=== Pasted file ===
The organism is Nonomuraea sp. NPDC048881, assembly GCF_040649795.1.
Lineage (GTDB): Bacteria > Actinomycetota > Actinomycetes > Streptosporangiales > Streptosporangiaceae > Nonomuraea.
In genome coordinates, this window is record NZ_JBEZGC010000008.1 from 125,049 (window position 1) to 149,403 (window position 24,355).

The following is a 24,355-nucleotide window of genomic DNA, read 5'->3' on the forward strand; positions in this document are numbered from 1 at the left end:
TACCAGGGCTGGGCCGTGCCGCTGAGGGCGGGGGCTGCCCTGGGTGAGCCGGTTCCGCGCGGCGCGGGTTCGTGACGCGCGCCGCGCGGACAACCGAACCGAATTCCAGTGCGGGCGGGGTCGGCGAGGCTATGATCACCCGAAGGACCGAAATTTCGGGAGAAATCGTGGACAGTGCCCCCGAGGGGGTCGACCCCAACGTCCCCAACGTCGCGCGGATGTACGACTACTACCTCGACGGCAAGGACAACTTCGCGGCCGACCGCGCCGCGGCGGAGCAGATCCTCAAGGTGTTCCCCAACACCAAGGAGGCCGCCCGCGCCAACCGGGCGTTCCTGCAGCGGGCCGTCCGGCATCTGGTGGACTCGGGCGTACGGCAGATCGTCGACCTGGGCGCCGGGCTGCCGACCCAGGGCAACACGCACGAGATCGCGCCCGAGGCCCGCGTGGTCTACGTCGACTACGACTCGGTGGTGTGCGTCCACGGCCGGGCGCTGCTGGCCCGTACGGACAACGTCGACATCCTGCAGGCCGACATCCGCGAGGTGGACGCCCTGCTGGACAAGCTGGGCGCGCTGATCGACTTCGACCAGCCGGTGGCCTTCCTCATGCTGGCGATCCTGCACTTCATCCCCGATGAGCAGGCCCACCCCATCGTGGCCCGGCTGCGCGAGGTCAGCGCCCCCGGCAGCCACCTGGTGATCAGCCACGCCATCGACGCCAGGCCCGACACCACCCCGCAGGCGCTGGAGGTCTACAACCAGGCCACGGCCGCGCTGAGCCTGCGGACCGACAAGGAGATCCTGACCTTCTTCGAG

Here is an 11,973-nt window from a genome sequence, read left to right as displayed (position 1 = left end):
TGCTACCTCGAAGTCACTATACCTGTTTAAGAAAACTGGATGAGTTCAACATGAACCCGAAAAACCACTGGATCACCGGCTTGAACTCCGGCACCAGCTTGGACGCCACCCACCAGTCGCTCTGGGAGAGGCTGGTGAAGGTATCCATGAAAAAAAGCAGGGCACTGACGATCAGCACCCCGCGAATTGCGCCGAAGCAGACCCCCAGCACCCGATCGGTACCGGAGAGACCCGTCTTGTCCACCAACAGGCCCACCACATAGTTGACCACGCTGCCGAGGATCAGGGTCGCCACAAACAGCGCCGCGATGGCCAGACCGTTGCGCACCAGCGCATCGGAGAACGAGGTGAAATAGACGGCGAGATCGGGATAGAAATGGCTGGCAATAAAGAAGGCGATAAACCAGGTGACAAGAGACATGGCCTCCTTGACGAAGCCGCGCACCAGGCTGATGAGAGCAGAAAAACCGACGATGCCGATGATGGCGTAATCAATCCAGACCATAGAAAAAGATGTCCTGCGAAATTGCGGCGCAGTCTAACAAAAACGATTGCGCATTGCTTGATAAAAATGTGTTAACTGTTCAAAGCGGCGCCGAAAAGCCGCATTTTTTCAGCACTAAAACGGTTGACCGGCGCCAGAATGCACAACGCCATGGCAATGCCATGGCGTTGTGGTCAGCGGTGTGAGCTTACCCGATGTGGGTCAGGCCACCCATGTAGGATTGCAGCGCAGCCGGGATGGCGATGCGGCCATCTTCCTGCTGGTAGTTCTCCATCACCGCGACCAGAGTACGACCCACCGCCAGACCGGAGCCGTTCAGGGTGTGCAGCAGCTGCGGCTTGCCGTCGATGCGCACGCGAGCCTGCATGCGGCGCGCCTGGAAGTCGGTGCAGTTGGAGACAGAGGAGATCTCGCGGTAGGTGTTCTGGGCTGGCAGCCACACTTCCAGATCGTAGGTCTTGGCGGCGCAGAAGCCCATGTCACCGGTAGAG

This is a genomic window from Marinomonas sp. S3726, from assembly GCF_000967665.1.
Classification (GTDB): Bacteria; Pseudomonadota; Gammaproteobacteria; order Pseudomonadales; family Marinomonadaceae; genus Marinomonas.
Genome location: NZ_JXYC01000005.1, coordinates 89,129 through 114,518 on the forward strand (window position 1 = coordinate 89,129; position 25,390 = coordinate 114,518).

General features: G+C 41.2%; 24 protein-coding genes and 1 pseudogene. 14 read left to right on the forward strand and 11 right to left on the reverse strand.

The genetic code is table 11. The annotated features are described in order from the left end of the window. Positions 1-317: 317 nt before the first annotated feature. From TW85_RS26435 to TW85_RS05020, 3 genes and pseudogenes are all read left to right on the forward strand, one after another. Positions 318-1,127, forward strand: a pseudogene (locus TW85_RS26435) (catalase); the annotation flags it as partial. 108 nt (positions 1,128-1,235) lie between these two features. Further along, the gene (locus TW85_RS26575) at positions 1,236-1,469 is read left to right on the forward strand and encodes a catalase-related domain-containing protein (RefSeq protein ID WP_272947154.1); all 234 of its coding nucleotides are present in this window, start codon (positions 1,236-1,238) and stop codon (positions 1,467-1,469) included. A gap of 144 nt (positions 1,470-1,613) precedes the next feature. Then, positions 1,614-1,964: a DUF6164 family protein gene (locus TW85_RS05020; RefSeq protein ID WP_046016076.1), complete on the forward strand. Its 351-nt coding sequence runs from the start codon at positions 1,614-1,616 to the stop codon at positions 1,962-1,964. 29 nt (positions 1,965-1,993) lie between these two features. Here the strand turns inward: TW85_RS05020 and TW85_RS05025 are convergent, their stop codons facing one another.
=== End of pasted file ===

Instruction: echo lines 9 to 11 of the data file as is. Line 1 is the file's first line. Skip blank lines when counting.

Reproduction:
Classification (GTDB): Bacteria; Pseudomonadota; Gammaproteobacteria; order Pseudomonadales; family Marinomonadaceae; genus Marinomonas.
Genome location: NZ_JXYC01000005.1, coordinates 89,129 through 114,518 on the forward strand (window position 1 = coordinate 89,129; position 25,390 = coordinate 114,518).

General features: G+C 41.2%; 24 protein-coding genes and 1 pseudogene. 14 read left to right on the forward strand and 11 right to left on the reverse strand.